Wesley Stacey
an introduction,   some texts & CV
 

The Photographs of Wesley Stacey

Gael Newton

Gallery 4A
National Gallery of Australia
23 February – 12 May 1991

Gubbo Ted, Aboriginal elder, defending areas with sacred sites on Mumbulla Mountain, NSW. 1979, printed 1989    Man and Mirror swing doors, Excelsior Hotel.
1972, printed 1989

Playing with titles for a proposed retrospective of his work some years ago, Wesley Stacey came up with 'topographical delights' as a description of his landscapes.

The genre of topographical art reached a golden age in the service of the great scientific voyages and geographical explorations of the eighteenth and nineteenth centuries. Topographical art is often distinguished from pure landscape art because of its primary concern with the accurate and precise rendering of permanent features of the landscape, including towns, buildings or ruins. Atmospheric conditions and the expression of emotions and ideas were not the province of the topographer. Topographical artists were more or less put out of business by the arrival of photography, which took over most scientific recording functions after 1890.

Wesley Stacey sees his work as part of an on-going tradition of 'landscape picture-making' in this country. He perceives his precursors as landscape painters, in particular the leading artists of his youth: Sidney Nolan, Arthur Boyd and Russell Drysdale. The publication in 1986 of a book on Drysdale's colour photographs, which were taken by the artist on his painting journeys, was a delightful revelation for Stacey. Features of Fred Williams's landscape paintings - the spareness, countered with the texture of vegetation and the spindly calligraphy of tree trunks - also seem to be echoed in Stacey's use of vertical and horizontal linear elements against a sea of space. At the same time, Stacey has become more aware of past landscape photographers through the increasing number of photographic publications and exhibitions in the 1980s. Nevertheless, taken as a whole, Stacey's work - in particular its focus on the enduring aspects of places - has more in common with the topographical artist.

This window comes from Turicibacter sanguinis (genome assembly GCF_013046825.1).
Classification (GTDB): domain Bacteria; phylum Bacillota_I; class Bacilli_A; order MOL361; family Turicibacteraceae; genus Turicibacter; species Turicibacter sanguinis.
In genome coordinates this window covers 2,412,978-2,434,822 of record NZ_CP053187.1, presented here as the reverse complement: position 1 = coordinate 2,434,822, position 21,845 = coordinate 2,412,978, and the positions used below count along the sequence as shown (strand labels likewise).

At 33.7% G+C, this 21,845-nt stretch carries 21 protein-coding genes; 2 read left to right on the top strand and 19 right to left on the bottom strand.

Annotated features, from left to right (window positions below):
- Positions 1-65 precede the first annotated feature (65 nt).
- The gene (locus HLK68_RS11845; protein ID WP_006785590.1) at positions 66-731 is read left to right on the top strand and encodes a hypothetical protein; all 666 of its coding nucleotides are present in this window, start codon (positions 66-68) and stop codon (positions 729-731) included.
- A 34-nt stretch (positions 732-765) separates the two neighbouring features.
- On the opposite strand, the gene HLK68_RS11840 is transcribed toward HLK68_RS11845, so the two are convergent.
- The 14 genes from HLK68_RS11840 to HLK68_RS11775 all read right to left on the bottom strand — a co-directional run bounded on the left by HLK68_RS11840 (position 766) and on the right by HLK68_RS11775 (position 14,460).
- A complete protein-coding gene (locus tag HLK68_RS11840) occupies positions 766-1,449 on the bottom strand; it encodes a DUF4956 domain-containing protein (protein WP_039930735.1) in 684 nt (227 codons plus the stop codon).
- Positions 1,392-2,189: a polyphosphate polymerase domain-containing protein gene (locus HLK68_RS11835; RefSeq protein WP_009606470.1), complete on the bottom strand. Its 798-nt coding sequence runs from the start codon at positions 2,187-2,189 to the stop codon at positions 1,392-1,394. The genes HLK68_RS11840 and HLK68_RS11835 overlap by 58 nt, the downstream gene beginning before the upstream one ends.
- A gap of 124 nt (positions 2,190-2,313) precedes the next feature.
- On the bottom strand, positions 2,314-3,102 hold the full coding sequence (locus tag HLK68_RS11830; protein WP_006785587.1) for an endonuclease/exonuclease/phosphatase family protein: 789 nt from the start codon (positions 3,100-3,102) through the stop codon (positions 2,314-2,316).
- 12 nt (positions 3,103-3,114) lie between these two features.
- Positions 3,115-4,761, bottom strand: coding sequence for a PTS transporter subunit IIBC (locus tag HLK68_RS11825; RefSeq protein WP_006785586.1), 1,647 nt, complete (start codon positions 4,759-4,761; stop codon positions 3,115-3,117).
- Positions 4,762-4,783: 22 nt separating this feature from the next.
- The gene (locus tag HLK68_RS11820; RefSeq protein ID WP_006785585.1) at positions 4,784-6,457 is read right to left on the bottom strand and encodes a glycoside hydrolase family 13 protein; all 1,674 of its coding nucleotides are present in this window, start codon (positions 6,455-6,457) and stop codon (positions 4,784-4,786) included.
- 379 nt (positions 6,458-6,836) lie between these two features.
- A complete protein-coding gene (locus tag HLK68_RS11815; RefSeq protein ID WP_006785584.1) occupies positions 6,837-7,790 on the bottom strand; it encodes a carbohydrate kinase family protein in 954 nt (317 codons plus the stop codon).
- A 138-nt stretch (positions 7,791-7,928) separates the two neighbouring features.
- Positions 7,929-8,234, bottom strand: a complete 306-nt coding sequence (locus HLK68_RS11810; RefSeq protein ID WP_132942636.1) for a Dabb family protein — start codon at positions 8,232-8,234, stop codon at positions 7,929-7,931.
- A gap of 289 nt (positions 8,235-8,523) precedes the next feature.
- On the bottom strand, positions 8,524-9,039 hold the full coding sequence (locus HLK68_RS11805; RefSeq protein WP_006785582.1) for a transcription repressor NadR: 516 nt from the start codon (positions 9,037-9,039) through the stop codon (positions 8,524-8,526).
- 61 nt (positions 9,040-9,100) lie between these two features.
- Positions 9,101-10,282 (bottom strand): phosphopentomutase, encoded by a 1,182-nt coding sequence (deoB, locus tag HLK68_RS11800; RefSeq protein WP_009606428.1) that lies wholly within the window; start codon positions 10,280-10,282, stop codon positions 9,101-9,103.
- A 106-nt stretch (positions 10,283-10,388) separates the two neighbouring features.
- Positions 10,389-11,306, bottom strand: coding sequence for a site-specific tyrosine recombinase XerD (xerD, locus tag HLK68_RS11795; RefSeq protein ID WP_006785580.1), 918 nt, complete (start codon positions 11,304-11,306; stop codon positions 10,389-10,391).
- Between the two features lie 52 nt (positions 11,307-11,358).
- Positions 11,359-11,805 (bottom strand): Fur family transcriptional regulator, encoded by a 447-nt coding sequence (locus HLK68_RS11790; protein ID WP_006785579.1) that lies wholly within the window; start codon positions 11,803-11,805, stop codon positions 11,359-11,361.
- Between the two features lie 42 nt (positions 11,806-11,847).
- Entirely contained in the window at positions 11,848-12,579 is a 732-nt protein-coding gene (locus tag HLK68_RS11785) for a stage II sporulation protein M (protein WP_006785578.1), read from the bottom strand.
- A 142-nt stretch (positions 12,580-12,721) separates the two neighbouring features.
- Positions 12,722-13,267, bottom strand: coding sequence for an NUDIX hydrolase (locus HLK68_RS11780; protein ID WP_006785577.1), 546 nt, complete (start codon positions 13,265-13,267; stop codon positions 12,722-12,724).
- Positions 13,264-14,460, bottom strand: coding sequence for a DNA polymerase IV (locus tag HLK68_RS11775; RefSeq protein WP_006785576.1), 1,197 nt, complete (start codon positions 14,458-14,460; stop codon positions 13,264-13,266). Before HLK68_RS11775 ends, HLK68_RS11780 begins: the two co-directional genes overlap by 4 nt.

Wreck Bay Sydney Harbour   Fence posts and wire, near Wollombi, NSW 1961,
printed 1989

In looking at both Stacey's juvenilia and his graphic work of the early 1960s, the topographer's clarity and linear structures are evident. In these years, Stacey was involved in the Anglican Church and devout in his beliefs. A certain teenage intensity can be seen in early images that reveal his religious concerns. Barbed wire and steel fence spikes suggest the symbol of Christ's suffering - the 'crown of thorns' - and cosmic symbols such as the wheel and water represent aspects of creation.

Stacey's later rejection of the Church and all imposed doctrines began to show in his work in the early 1960s through a lightness of touch and an openness to new experiences. Dramatic graphic contrasts between black and white spaces and lines, characteristic of sixties art, were modified in the 1970s by a subtle tonal richness.

As a freelance photographer in the seventies, Stacey specialised in travel and architectural subjects. A series of pioneering publications produced in association with architect Philip Cox on homesteads, vernacular buildings and country towns was novel at a time when the Australian public was still more interested in classical and Georgian colonial architecture. This publication coincided with a change of attitudes in the National Trust Councils, which were starting to recognize and preserve forms of heritage other than mansions. Heritage protection provided by the Green Bans - activated by that unlikely prophet of environmental consciousness, Builders Labourers Federation boss Jack Mundy - gave the Trust a muscle against the destructive plans of developers. The 1960s and 1970s were also the decades when architect Robin Boyd castigated Australian cities and suburbs as spiritual and aesthetic deserts.